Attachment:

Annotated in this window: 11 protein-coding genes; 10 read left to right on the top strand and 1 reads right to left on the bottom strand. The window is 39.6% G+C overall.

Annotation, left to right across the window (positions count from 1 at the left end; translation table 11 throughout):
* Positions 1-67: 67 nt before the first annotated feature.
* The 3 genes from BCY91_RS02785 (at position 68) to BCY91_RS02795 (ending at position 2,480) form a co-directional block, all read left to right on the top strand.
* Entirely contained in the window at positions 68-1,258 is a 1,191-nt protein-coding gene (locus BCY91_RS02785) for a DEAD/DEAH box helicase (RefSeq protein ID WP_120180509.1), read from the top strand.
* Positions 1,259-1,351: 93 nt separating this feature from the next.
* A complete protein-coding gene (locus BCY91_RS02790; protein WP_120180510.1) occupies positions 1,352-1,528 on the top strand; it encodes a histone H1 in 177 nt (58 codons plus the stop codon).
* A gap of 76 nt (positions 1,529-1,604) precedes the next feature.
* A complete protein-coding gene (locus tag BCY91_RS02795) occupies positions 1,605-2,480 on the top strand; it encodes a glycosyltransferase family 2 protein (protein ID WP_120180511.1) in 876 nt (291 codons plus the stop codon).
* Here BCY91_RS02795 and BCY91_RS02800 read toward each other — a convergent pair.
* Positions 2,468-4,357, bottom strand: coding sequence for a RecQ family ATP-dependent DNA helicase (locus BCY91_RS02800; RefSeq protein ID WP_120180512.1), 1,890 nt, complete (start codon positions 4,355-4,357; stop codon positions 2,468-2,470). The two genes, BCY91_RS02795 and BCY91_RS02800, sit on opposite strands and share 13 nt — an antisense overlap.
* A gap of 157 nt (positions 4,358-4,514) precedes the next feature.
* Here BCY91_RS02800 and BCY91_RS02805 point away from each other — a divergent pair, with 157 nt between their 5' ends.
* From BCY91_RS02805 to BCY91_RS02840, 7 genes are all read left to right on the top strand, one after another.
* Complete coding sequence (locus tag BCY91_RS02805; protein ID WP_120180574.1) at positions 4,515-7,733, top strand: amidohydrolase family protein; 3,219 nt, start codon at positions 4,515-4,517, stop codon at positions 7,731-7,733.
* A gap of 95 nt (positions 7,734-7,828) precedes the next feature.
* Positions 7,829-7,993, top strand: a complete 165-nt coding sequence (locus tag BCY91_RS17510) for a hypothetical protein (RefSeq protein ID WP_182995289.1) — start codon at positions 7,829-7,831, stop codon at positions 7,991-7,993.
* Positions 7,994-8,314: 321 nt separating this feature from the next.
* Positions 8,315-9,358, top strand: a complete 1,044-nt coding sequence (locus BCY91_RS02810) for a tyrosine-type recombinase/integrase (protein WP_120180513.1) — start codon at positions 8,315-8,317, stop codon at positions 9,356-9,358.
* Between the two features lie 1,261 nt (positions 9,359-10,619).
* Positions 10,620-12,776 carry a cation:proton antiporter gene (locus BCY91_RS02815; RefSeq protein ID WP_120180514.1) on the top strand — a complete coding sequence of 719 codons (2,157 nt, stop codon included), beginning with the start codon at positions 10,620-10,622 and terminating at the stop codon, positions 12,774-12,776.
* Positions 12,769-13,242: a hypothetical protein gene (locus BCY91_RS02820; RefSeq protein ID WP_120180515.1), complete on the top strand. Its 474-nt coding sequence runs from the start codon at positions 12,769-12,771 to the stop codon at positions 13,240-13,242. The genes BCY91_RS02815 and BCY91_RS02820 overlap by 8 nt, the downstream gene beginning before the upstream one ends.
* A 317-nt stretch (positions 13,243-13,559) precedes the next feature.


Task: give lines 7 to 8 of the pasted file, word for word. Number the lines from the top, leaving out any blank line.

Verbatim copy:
* A complete protein-coding gene (locus BCY91_RS02790; protein WP_120180510.1) occupies positions 1,352-1,528 on the top strand; it encodes a histone H1 in 177 nt (58 codons plus the stop codon).
* A gap of 76 nt (positions 1,529-1,604) precedes the next feature.